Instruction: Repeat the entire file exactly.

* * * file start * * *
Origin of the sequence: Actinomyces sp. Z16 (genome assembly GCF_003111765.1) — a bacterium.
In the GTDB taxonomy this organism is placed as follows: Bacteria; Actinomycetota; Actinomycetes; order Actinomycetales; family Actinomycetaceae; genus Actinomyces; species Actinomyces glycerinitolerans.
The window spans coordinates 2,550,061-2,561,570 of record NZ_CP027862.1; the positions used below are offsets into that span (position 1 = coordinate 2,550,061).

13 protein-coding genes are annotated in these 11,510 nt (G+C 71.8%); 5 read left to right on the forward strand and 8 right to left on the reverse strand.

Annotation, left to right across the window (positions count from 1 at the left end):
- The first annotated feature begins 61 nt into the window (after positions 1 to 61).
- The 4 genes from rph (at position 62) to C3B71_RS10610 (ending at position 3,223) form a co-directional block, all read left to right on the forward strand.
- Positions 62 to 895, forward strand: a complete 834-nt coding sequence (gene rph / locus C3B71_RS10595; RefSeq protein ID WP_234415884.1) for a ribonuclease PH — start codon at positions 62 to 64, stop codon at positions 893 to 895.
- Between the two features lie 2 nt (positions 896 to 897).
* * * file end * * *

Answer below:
Origin of the sequence: Actinomyces sp. Z16 (genome assembly GCF_003111765.1) — a bacterium.
In the GTDB taxonomy this organism is placed as follows: Bacteria; Actinomycetota; Actinomycetes; order Actinomycetales; family Actinomycetaceae; genus Actinomyces; species Actinomyces glycerinitolerans.
The window spans coordinates 2,550,061-2,561,570 of record NZ_CP027862.1; the positions used below are offsets into that span (position 1 = coordinate 2,550,061).

13 protein-coding genes are annotated in these 11,510 nt (G+C 71.8%); 5 read left to right on the forward strand and 8 right to left on the reverse strand.

Annotation, left to right across the window (positions count from 1 at the left end):
- The first annotated feature begins 61 nt into the window (after positions 1 to 61).
- The 4 genes from rph (at position 62) to C3B71_RS10610 (ending at position 3,223) form a co-directional block, all read left to right on the forward strand.
- Positions 62 to 895, forward strand: a complete 834-nt coding sequence (gene rph / locus C3B71_RS10595; RefSeq protein ID WP_234415884.1) for a ribonuclease PH — start codon at positions 62 to 64, stop codon at positions 893 to 895.
- Between the two features lie 2 nt (positions 896 to 897).